Microsoft scores big as federal court denies FTC’s preliminary injunction in Activision deal

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Microsoft won the legal battle against the Federal Trade Commission’s (FTC) preliminary injunction against its $69 billion acquisition of gaming giant Activision Blizzard. With this win, the company can move forward with its acquisition of Activision.

While the larger case is still underway, the current win has raised hope for the company. The injunction was believed to be a midway step to prevent the acquisition between the ongoing case, as FTC believe the lawsuit would be meaningless if the deal is already done.

Showing his appreciation, Xbox head Phil Spencer said, “We’re grateful to the court for swiftly deciding in our favour. The evidence showed the Activision Blizzard deal is good for the industry, and the FTC’s claims about console switching, multi-game subscription services, and cloud don’t reflect the realities of the gaming market.”

Spencer added that the company is committed to bringing more games to more people on more devices. Activision games will be available on game pass day one after the deal.

The final ruling was provided by federal judge Jacqueline Scott Corley who denied the request to stop the deal before its deadline for completion on July 18. “Microsoft’s acquisition of Activision has been described as the largest in tech history. It deserves scrutiny. That scrutiny has paid off: Microsoft has committed in writing, in public, and in court to keep Call of Duty on PlayStation for ten years on parity with Xbox,” Corley said.

“After considering the parties’ voluminous pre-and-post hearing writing submissions, and having held a five-day evidentiary hearing, the Court DENIES the motion for a preliminary injunction,” she added.

The injunction was filed by the FTC, claiming that the deal will give the company a competitive edge over its rivals and disrupt the gaming market. They also mentioned how Bethesda’s upcoming game Starfield is also Xbox exclusive. Sony has also been cheering for the FTC on the sidelines claiming that Microsoft will also make Call of Duty an Xbox-exclusive title.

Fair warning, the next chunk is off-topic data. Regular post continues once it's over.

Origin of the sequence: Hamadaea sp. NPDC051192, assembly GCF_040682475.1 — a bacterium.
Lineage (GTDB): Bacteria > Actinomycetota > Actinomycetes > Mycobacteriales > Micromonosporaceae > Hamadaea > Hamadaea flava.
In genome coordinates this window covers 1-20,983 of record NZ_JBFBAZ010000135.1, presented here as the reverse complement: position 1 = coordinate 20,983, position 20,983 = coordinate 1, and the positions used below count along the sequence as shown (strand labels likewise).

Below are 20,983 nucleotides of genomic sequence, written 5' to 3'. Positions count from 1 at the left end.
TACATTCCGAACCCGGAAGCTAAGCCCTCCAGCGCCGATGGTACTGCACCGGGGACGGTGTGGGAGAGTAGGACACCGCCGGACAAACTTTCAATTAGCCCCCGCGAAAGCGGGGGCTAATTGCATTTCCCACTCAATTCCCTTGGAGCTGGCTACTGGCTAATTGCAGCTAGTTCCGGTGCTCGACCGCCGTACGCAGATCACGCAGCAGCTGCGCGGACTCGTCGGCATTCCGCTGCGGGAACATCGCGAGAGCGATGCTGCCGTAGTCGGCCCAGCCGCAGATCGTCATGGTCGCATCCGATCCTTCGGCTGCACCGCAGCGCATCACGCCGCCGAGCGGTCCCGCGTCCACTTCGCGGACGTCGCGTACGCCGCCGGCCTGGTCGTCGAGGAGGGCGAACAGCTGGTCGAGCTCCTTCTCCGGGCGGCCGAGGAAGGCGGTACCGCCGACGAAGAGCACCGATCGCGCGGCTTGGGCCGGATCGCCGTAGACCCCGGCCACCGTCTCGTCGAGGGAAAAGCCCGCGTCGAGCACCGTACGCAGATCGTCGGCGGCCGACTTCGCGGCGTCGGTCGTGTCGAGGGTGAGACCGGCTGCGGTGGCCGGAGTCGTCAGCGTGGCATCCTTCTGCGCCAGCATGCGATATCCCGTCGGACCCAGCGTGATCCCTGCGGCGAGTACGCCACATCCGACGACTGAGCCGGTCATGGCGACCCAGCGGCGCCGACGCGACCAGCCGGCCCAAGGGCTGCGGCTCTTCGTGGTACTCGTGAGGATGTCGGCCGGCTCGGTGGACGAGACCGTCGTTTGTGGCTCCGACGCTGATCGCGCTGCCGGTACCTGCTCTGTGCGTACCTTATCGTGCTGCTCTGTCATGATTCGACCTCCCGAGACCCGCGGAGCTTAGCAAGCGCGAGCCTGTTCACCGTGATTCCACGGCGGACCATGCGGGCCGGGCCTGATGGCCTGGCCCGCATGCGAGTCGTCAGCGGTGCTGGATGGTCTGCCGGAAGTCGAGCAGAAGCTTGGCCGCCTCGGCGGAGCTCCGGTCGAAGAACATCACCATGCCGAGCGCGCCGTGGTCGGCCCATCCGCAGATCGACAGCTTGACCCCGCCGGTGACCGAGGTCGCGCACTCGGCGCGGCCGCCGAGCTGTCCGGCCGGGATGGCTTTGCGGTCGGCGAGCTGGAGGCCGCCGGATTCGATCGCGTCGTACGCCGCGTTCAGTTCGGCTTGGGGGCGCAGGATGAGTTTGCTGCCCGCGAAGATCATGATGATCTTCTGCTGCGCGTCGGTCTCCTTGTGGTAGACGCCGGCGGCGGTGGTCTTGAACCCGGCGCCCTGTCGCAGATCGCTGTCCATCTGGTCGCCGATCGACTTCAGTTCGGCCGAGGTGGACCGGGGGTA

Microsoft responded, claiming that Starfield and Call of Duty are different franchises and that Starfield is a new single-player-based game with no guarantee of success. The company said that they have provided a 10-year contract to PlayStation and Nintendo for Call of Duty games.

The company have also made deals with different cloud gaming platforms that will also provide AAA games on their platform. Chief executive of Activision Blizzard, Bobby Kotick, said, “Our merger will benefit consumers and workers. It will enable competition rather than allow entrenched market leaders to continue to dominate our rapidly growing industry.”

Speaking on the success, Microsoft’s president, Brad Smith, said, “We’re grateful to the Court in San Francisco for this quick and thorough decision and hope other jurisdictions will continue towards a timely resolution.”

“As we’ve demonstrated consistently throughout this process, we are committed to working creatively and collaboratively to address regulatory concerns,” he added.

Following this success, the only major hurdle for Microsoft is UK’s Competition and Markets Authority (CMA) which recently denied the merger. While the CMA might not be an easy task, the company may delay the acquisition and try to provide more incentives and policies to reach an agreement.